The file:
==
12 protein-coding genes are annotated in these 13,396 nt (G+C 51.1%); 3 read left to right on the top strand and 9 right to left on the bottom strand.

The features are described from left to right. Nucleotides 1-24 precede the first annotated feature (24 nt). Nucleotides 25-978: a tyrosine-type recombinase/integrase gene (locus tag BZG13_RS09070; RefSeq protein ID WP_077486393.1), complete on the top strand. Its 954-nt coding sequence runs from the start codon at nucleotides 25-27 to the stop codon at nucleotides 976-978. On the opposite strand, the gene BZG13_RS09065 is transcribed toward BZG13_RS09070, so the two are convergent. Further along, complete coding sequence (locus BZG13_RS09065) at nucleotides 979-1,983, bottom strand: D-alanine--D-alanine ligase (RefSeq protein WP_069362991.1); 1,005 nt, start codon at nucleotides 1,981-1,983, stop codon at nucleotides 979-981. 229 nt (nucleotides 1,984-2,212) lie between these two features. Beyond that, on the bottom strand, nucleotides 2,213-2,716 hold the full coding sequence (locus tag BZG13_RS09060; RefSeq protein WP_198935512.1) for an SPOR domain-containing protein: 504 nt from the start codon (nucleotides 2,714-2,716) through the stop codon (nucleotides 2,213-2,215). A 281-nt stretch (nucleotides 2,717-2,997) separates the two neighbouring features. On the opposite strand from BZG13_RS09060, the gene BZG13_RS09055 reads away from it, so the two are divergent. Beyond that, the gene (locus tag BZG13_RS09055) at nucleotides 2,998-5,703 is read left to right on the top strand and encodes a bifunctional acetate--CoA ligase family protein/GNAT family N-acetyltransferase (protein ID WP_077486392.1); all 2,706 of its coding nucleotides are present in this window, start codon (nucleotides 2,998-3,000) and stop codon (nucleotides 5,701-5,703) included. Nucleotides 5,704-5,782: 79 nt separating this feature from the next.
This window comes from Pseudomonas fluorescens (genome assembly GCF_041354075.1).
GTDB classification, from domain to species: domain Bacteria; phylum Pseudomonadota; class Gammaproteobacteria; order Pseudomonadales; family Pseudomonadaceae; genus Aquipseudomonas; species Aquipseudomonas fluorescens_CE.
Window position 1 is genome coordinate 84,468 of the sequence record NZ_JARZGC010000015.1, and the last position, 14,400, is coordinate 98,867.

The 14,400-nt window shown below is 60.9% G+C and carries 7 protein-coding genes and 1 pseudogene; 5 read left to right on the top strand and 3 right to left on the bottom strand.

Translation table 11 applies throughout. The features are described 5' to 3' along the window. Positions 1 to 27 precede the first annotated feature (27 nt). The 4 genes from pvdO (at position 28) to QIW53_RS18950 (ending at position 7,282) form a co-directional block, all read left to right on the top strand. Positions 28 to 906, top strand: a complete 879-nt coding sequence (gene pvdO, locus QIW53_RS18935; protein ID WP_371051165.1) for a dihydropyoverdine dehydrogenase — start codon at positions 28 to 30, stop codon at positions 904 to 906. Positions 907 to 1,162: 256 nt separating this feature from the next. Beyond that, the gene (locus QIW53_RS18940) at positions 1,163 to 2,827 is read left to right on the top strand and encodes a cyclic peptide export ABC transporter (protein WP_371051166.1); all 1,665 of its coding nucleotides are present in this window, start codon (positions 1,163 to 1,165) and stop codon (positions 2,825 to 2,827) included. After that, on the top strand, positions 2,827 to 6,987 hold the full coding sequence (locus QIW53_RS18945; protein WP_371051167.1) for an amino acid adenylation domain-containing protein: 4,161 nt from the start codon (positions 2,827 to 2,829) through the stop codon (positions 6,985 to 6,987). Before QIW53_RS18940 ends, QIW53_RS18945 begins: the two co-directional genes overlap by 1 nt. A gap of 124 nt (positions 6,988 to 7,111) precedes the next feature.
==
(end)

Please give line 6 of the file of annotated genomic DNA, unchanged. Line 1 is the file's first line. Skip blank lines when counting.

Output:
The 14,400-nt window shown below is 60.9% G+C and carries 7 protein-coding genes and 1 pseudogene; 5 read left to right on the top strand and 3 right to left on the bottom strand.